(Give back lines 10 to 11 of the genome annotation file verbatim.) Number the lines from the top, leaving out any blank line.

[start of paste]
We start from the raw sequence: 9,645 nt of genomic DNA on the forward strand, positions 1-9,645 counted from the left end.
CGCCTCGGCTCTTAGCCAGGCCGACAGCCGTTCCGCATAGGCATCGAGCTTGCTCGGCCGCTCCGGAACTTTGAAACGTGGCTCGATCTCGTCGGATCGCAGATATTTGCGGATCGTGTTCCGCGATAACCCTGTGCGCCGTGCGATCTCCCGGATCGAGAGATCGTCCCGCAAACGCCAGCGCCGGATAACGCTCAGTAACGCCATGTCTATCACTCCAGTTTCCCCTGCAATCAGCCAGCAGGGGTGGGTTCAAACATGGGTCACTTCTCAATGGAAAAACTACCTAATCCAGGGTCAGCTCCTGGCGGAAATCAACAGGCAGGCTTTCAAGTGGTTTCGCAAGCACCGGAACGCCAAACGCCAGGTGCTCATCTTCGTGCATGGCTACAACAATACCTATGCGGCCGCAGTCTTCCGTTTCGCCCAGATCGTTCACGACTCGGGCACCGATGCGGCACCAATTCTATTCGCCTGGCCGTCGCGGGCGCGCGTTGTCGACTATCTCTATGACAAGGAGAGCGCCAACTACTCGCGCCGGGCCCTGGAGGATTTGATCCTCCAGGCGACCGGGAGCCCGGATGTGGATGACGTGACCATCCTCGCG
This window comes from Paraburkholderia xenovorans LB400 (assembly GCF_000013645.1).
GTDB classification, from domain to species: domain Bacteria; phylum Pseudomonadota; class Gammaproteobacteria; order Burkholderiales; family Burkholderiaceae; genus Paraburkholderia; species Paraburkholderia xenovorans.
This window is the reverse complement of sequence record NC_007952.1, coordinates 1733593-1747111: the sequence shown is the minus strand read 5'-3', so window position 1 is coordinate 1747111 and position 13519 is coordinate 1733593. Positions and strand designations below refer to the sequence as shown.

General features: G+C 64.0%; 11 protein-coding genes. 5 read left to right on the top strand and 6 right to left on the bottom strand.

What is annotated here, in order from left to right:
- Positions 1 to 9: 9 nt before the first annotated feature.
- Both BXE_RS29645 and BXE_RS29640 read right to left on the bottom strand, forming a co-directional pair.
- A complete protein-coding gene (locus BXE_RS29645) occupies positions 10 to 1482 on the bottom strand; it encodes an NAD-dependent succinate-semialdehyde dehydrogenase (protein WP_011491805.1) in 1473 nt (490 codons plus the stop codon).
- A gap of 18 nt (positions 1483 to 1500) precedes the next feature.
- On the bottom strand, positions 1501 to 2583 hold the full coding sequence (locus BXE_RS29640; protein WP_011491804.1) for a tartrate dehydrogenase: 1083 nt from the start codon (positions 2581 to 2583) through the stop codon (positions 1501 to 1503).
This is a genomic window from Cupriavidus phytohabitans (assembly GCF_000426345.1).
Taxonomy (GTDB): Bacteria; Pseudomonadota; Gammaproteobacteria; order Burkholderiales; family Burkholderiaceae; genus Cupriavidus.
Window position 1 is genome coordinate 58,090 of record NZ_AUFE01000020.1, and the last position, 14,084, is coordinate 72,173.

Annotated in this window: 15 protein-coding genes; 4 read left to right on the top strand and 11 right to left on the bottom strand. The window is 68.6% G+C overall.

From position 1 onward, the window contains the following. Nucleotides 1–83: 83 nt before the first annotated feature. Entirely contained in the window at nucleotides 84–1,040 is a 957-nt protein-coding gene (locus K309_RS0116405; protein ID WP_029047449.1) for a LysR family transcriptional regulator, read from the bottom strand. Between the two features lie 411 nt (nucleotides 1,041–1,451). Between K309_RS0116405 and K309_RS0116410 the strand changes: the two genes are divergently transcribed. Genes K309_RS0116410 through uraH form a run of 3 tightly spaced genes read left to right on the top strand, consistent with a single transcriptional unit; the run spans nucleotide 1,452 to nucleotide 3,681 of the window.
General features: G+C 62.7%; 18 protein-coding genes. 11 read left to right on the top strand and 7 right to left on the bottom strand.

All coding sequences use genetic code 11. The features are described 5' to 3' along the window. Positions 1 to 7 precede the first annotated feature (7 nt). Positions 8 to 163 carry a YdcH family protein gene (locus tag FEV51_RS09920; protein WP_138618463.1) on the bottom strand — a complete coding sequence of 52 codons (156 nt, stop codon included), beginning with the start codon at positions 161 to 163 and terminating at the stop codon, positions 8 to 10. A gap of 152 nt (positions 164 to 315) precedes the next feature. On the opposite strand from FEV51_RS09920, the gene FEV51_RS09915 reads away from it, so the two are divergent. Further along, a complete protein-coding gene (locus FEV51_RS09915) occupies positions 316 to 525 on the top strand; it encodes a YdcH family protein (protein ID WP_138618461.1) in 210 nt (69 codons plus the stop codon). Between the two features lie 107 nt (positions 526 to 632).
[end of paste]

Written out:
- A complete protein-coding gene (locus BXE_RS29645) occupies positions 10 to 1482 on the bottom strand; it encodes an NAD-dependent succinate-semialdehyde dehydrogenase (protein WP_011491805.1) in 1473 nt (490 codons plus the stop codon).
- A gap of 18 nt (positions 1483 to 1500) precedes the next feature.